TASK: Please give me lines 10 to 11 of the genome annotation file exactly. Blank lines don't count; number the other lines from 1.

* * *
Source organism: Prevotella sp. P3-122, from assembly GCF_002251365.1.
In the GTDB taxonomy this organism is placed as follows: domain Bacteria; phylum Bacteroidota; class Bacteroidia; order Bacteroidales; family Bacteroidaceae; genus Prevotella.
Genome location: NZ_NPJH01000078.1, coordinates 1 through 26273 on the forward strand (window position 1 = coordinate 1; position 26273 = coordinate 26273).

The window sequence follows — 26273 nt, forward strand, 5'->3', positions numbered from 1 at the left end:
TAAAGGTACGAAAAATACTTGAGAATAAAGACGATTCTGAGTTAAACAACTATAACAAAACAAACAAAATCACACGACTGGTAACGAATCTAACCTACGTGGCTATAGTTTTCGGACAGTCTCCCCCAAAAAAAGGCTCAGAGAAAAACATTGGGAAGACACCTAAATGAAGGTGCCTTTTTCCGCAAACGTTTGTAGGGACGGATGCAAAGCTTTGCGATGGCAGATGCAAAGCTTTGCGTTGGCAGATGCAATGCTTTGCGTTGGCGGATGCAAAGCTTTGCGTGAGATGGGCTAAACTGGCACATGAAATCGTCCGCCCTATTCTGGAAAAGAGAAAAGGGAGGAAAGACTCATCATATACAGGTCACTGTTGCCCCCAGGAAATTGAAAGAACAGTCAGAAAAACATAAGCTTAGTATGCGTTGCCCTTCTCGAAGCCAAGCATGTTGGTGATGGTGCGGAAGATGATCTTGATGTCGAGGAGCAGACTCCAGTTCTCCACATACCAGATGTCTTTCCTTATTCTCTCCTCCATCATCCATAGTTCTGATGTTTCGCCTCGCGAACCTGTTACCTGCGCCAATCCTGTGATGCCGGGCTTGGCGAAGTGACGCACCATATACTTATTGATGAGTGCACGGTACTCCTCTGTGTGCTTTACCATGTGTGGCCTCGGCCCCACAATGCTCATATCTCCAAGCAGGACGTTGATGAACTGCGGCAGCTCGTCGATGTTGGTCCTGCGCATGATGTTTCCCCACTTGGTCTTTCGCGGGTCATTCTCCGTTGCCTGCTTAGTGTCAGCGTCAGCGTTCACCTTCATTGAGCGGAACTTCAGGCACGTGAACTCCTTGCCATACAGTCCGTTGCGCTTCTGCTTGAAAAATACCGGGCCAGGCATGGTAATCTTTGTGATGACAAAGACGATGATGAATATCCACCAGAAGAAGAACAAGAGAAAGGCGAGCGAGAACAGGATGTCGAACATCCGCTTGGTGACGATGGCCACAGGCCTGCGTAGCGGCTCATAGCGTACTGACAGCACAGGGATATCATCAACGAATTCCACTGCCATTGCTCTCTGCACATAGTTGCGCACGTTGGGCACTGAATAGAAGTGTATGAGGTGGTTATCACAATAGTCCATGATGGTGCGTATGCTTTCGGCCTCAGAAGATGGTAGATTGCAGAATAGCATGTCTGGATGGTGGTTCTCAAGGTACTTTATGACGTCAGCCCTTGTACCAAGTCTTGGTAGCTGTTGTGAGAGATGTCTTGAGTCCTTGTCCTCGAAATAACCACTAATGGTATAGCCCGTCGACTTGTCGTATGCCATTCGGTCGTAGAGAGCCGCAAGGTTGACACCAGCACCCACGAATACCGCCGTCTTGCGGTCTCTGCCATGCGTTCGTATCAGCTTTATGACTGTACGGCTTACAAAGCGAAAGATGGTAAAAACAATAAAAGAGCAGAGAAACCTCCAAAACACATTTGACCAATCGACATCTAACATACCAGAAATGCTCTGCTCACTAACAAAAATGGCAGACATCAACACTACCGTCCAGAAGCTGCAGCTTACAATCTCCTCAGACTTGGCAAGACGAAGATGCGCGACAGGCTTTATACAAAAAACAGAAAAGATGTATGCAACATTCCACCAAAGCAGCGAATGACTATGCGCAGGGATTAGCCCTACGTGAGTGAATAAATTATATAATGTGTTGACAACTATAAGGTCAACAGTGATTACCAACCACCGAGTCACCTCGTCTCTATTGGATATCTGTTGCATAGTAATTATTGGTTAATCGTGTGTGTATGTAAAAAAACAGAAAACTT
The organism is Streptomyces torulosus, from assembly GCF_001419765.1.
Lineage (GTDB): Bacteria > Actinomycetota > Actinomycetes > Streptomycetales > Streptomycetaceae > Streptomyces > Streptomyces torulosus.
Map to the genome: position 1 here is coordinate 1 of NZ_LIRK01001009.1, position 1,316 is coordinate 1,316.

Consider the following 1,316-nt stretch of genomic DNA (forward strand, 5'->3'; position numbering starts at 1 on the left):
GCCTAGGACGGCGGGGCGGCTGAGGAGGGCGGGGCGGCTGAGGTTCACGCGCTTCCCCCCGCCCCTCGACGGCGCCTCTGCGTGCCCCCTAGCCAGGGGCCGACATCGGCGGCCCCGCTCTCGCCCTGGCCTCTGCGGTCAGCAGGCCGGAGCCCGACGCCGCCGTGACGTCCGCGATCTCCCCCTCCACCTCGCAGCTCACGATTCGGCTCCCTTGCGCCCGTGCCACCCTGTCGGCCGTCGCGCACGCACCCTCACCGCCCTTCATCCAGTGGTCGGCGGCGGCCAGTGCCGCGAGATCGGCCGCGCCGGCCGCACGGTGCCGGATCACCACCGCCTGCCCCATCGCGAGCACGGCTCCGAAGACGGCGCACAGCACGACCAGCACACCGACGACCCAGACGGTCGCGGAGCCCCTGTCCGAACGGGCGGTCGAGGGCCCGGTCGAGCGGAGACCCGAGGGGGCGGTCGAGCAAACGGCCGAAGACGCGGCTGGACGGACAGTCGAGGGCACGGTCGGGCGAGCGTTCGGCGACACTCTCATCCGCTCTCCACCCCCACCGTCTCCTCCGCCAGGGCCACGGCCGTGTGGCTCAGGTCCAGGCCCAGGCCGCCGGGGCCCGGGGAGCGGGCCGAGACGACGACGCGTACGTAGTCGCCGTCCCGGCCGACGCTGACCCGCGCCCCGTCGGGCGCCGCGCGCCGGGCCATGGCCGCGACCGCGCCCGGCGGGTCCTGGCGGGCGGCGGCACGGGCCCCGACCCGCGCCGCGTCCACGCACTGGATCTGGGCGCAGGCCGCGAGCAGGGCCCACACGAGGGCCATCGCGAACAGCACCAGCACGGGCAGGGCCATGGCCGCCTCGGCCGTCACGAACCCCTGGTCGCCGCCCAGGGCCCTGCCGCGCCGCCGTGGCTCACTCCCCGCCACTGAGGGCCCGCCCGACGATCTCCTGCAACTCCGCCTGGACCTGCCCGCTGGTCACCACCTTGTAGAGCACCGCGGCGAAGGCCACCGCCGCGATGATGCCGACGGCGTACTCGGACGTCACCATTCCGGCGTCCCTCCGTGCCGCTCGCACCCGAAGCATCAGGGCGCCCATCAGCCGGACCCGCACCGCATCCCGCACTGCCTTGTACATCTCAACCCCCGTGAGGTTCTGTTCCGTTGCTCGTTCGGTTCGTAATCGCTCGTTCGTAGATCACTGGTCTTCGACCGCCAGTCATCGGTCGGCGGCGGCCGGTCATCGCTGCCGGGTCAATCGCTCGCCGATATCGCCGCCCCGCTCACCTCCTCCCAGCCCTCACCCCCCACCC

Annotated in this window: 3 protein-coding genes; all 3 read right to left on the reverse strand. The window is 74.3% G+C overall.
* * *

GCCTAGGACGGCGGGGCGGCTGAGGAGGGCGGGGCGGCTGAGGTTCACGCGCTTCCCCCCGCCCCTCGACGGCGCCTCTGCGTGCCCCCTAGCCAGGGGCCGACATCGGCGGCCCCGCTCTCGCCCTGGCCTCTGCGGTCAGCAGGCCGGAGCCCGACGCCGCCGTGACGTCCGCGATCTCCCCCTCCACCTCGCAGCTCACGATTCGGCTCCCTTGCGCCCGTGCCACCCTGTCGGCCGTCGCGCACGCACCCTCACCGCCCTTCATCCAGTGGTCGGCGGCGGCCAGTGCCGCGAGATCGGCCGCGCCGGCCGCACGGTGCCGGATCACCACCGCCTGCCCCATCGCGAGCACGGCTCCGAAGACGGCGCACAGCACGACCAGCACACCGACGACCCAGACGGTCGCGGAGCCCCTGTCCGAACGGGCGGTCGAGGGCCCGGTCGAGCGGAGACCCGAGGGGGCGGTCGAGCAAACGGCCGAAGACGCGGCTGGACGGACAGTCGAGGGCACGGTCGGGCGAGCGTTCGGCGACACTCTCATCCGCTCTCCACCCCCACCGTCTCCTCCGCCAGGGCCACGGCCGTGTGGCTCAGGTCCAGGCCCAGGCCGCCGGGGCCCGGGGAGCGGGCCGAGACGACGACGCGTACGTAGTCGCCGTCCCGGCCGACGCTGACCCGCGCCCCGTCGGGCGCCGCGCGCCGGGCCATGGCCGCGACCGCGCCCGGCGGGTCCTGGCGGGCGGCGGCACGGGCCCCGACCCGCGCCGCGTCCACGCACTGGATCTGGGCGCAGGCCGCGAGCAGGGCCCACACGAGGGCCATCGCGAACAGCACCAGCACGGGCAGGGCCATGGCCGCCTCGGCCGTCACGAACCCCTGGTCGCCGCCCAGGGCCCTGCCGCGCCGCCGTGGCTCACTCCCCGCCACTGAGGGCCCGCCCGACGATCTCCTGCAACTCCGCCTGGACCTGCCCGCTGGTCACCACCTTGTAGAGCACCGCGGCGAAGGCCACCGCCGCGATGATGCCGACGGCGTACTCGGACGTCACCATTCCGGCGTCCCTCCGTGCCGCTCGCACCCGAAGCATCAGGGCGCCCATCAGCCGGACCCGCACCGCATCCCGCACTGCCTTGTACATCTCAACCCCCGTGAGGTTCTGTTCCGTTGCTCGTTCGGTTCGTAATCGCTCGTTCGTAGATCACTGGTCTTCGACCGCCAGTCATCGGTCGGCGGCGGCCGGTCATCGCTGCCGGGTCAATCGCTCGCCGATATCGCCGCCCCGCTCACCTCCTCCCAGCCCTCACCCCCCACCC

Annotated in this window: 3 protein-coding genes; all 3 read right to left on the reverse strand. The window is 74.3% G+C overall.